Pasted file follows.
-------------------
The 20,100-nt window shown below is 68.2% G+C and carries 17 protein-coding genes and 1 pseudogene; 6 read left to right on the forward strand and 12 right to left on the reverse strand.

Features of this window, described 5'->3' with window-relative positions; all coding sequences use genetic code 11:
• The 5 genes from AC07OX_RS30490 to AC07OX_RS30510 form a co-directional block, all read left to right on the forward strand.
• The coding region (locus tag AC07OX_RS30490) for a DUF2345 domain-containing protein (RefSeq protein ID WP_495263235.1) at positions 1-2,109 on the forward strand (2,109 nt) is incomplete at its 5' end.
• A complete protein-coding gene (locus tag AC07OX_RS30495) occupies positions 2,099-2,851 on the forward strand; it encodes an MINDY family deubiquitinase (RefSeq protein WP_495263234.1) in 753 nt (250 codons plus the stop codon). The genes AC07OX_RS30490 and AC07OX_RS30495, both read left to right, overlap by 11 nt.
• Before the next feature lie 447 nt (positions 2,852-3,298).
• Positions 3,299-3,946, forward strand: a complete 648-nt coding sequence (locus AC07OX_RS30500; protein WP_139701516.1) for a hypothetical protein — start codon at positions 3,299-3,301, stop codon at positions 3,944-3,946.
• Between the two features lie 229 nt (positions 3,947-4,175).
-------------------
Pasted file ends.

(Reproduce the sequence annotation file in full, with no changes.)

The 20,100-nt window shown below is 68.2% G+C and carries 17 protein-coding genes and 1 pseudogene; 6 read left to right on the forward strand and 12 right to left on the reverse strand.

Features of this window, described 5'->3' with window-relative positions; all coding sequences use genetic code 11:
• The 5 genes from AC07OX_RS30490 to AC07OX_RS30510 form a co-directional block, all read left to right on the forward strand.
• The coding region (locus tag AC07OX_RS30490) for a DUF2345 domain-containing protein (RefSeq protein ID WP_495263235.1) at positions 1-2,109 on the forward strand (2,109 nt) is incomplete at its 5' end.
• A complete protein-coding gene (locus tag AC07OX_RS30495) occupies positions 2,099-2,851 on the forward strand; it encodes an MINDY family deubiquitinase (RefSeq protein WP_495263234.1) in 753 nt (250 codons plus the stop codon). The genes AC07OX_RS30490 and AC07OX_RS30495, both read left to right, overlap by 11 nt.
• Before the next feature lie 447 nt (positions 2,852-3,298).
• Positions 3,299-3,946, forward strand: a complete 648-nt coding sequence (locus AC07OX_RS30500; protein WP_139701516.1) for a hypothetical protein — start codon at positions 3,299-3,301, stop codon at positions 3,944-3,946.
• Between the two features lie 229 nt (positions 3,947-4,175).